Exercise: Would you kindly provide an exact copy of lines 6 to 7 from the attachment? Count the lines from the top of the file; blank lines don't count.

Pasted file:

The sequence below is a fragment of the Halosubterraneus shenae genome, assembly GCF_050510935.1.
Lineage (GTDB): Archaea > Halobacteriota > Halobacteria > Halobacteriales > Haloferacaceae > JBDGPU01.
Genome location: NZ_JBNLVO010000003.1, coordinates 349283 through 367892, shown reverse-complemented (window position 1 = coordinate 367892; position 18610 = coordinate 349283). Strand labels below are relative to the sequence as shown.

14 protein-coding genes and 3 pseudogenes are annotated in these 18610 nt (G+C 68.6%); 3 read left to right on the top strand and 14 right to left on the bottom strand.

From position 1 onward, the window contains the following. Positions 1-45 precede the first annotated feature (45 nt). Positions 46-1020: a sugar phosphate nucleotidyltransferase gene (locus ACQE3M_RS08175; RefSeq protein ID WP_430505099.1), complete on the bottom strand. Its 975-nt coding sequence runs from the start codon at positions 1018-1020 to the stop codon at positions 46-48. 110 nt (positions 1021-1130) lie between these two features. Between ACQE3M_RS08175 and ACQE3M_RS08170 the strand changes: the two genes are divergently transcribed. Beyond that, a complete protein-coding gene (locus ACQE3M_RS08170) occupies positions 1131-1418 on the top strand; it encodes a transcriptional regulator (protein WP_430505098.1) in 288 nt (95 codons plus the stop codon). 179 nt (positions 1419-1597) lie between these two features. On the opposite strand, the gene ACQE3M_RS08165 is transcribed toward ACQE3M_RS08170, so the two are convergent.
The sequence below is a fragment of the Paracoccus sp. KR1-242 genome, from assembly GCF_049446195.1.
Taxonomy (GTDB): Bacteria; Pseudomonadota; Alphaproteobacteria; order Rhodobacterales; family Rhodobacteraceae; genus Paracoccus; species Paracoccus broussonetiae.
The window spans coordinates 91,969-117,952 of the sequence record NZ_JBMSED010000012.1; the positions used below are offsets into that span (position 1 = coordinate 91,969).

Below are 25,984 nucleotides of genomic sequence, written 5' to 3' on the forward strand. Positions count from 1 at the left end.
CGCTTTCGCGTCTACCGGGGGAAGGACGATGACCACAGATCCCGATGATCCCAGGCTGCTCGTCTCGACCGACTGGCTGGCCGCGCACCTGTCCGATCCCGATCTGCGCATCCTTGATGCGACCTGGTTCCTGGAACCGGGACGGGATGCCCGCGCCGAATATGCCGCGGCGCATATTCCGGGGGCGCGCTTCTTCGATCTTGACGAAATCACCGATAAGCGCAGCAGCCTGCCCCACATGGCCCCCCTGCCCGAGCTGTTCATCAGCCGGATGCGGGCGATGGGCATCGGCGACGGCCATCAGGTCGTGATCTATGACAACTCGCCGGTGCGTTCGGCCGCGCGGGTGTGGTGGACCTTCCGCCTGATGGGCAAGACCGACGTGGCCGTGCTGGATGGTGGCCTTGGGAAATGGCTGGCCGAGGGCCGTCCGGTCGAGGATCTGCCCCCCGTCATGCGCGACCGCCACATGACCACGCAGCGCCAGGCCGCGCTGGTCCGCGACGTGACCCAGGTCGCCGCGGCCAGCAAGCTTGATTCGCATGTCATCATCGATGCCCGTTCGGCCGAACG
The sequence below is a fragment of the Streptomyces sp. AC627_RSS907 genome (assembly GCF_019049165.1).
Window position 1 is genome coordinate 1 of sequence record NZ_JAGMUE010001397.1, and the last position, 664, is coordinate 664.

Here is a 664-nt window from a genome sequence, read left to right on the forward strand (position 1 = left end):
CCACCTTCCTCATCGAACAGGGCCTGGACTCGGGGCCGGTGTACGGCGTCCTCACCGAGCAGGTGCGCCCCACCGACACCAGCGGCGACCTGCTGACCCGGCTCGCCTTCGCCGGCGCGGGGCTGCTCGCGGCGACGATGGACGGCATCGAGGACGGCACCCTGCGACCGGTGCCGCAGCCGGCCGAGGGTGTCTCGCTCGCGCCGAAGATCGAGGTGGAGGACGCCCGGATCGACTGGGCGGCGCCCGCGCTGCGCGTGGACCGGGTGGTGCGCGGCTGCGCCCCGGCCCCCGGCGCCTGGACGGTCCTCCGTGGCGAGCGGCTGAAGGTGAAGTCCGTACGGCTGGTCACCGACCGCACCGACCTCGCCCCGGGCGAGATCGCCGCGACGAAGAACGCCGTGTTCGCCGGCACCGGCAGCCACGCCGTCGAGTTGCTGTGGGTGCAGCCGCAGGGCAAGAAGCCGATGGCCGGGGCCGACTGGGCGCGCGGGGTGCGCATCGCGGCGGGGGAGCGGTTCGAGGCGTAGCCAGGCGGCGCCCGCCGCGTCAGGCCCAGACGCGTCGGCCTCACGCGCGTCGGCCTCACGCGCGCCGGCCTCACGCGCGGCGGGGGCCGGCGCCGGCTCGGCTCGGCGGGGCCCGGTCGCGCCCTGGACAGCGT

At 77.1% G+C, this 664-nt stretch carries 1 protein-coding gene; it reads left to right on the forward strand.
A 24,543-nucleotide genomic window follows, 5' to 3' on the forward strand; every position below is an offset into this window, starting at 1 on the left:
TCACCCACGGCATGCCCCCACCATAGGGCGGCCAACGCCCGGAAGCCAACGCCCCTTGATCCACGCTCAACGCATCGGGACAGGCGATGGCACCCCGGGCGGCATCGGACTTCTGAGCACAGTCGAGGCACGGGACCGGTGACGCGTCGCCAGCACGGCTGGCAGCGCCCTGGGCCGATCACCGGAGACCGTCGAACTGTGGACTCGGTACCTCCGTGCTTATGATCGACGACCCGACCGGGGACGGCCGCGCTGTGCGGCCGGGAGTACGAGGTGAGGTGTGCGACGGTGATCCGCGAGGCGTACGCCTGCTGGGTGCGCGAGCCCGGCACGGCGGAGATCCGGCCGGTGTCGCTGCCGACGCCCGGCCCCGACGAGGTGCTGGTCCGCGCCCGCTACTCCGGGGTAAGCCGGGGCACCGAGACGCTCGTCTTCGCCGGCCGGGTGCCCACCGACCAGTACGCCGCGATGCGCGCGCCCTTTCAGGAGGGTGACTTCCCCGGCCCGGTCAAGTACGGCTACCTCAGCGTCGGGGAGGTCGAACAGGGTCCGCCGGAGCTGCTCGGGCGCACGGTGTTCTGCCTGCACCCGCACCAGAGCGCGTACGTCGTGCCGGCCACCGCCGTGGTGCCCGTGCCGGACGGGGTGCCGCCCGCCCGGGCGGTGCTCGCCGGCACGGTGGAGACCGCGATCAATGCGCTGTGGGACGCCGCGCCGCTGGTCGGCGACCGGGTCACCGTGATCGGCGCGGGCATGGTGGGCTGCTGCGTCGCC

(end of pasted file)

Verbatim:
The sequence below is a fragment of the Paracoccus sp. KR1-242 genome, from assembly GCF_049446195.1.
Taxonomy (GTDB): Bacteria; Pseudomonadota; Alphaproteobacteria; order Rhodobacterales; family Rhodobacteraceae; genus Paracoccus; species Paracoccus broussonetiae.